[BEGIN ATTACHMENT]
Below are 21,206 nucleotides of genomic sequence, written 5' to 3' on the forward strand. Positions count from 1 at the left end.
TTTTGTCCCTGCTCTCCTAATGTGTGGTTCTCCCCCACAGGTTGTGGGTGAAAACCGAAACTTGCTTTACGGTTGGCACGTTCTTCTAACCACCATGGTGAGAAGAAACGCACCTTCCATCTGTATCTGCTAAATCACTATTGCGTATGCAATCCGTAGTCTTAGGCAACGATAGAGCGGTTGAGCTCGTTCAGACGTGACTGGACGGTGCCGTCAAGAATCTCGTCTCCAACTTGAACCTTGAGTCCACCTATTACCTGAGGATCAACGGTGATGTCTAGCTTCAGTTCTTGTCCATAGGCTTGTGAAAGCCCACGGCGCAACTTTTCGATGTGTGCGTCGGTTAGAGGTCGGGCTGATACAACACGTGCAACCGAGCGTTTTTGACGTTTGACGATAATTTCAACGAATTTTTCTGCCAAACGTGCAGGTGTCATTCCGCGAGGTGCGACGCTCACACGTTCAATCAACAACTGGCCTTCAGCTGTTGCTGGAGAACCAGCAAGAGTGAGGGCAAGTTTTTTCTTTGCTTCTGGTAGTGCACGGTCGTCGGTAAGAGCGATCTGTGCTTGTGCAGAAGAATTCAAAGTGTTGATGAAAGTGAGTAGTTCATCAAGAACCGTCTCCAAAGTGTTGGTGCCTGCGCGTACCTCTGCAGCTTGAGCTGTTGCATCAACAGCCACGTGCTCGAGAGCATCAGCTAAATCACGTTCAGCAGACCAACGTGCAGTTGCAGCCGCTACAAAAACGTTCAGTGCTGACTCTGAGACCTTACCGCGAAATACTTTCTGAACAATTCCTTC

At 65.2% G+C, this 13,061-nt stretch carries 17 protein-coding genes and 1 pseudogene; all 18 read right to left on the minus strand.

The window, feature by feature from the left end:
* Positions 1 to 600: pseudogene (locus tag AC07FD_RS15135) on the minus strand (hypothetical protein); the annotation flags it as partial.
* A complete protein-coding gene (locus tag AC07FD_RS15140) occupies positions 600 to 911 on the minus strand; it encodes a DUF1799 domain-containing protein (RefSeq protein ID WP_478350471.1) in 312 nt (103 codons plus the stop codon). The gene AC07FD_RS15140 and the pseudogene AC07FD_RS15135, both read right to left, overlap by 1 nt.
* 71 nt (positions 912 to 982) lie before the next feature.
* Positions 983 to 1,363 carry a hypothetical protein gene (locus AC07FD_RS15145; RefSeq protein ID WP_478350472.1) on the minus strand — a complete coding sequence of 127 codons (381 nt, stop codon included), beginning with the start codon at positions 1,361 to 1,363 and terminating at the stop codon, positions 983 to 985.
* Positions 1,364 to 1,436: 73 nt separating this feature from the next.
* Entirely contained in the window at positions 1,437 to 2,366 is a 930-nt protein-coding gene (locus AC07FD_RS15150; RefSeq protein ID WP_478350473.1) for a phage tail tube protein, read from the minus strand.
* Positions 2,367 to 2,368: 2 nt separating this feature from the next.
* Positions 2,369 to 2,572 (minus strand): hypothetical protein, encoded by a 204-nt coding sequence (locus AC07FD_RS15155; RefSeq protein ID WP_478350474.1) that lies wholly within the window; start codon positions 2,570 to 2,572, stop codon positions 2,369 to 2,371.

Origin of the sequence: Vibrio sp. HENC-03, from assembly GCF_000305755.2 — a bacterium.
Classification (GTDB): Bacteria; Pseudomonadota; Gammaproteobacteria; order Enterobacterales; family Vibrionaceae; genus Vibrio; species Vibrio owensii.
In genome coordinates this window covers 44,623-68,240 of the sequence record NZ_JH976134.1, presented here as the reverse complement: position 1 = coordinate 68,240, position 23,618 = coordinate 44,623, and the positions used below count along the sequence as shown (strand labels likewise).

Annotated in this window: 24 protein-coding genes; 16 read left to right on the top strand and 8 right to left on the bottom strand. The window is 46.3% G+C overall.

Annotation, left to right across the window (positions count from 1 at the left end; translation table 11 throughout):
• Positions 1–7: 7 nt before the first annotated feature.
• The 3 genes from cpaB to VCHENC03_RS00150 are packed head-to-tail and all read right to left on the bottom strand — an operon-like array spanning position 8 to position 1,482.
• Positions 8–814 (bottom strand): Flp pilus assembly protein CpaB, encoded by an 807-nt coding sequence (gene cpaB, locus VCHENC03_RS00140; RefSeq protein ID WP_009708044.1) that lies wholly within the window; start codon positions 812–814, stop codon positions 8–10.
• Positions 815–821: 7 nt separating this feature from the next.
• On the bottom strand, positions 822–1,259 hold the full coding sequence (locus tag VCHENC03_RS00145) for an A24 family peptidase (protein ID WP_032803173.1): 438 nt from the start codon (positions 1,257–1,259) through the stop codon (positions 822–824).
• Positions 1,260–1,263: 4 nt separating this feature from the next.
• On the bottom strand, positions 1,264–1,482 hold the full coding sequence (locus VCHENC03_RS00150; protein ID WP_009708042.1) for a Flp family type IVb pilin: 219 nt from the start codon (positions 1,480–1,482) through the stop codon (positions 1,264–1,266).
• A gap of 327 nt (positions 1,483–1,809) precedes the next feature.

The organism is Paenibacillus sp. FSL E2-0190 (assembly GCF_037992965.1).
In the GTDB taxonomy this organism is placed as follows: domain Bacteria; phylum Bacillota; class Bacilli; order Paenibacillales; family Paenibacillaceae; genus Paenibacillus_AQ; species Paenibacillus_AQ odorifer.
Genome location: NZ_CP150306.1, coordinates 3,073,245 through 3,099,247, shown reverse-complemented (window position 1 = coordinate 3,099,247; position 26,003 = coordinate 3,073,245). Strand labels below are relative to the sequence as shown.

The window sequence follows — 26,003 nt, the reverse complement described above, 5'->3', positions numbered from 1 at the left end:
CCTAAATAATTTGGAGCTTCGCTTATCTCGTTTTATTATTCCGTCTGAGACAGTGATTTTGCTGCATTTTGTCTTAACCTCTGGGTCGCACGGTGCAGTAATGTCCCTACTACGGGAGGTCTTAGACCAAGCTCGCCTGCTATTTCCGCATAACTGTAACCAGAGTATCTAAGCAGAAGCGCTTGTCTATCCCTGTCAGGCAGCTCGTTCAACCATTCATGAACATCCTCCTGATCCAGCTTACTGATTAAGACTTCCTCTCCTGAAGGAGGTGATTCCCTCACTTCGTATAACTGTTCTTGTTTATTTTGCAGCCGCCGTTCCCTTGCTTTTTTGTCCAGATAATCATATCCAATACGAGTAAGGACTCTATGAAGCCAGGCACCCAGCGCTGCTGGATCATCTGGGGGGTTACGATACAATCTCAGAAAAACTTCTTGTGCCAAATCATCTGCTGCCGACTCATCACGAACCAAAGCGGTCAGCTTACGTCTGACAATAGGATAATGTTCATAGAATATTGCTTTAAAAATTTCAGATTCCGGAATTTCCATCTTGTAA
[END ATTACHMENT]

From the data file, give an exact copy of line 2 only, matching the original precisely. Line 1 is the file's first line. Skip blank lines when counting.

TTTTGTCCCTGCTCTCCTAATGTGTGGTTCTCCCCCACAGGTTGTGGGTGAAAACCGAAACTTGCTTTACGGTTGGCACGTTCTTCTAACCACCATGGTGAGAAGAAACGCACCTTCCATCTGTATCTGCTAAATCACTATTGCGTATGCAATCCGTAGTCTTAGGCAACGATAGAGCGGTTGAGCTCGTTCAGACGTGACTGGACGGTGCCGTCAAGAATCTCGTCTCCAACTTGAACCTTGAGTCCACCTATTACCTGAGGATCAACGGTGATGTCTAGCTTCAGTTCTTGTCCATAGGCTTGTGAAAGCCCACGGCGCAACTTTTCGATGTGTGCGTCGGTTAGAGGTCGGGCTGATACAACACGTGCAACCGAGCGTTTTTGACGTTTGACGATAATTTCAACGAATTTTTCTGCCAAACGTGCAGGTGTCATTCCGCGAGGTGCGACGCTCACACGTTCAATCAACAACTGGCCTTCAGCTGTTGCTGGAGAACCAGCAAGAGTGAGGGCAAGTTTTTTCTTTGCTTCTGGTAGTGCACGGTCGTCGGTAAGAGCGATCTGTGCTTGTGCAGAAGAATTCAAAGTGTTGATGAAAGTGAGTAGTTCATCAAGAACCGTCTCCAAAGTGTTGGTGCCTGCGCGTACCTCTGCAGCTTGAGCTGTTGCATCAACAGCCACGTGCTCGAGAGCATCAGCTAAATCACGTTCAGCAGACCAACGTGCAGTTGCAGCCGCTACAAAAACGTTCAGTGCTGACTCTGAGACCTTACCGCGAAATACTTTCTGAACAATTCCTTC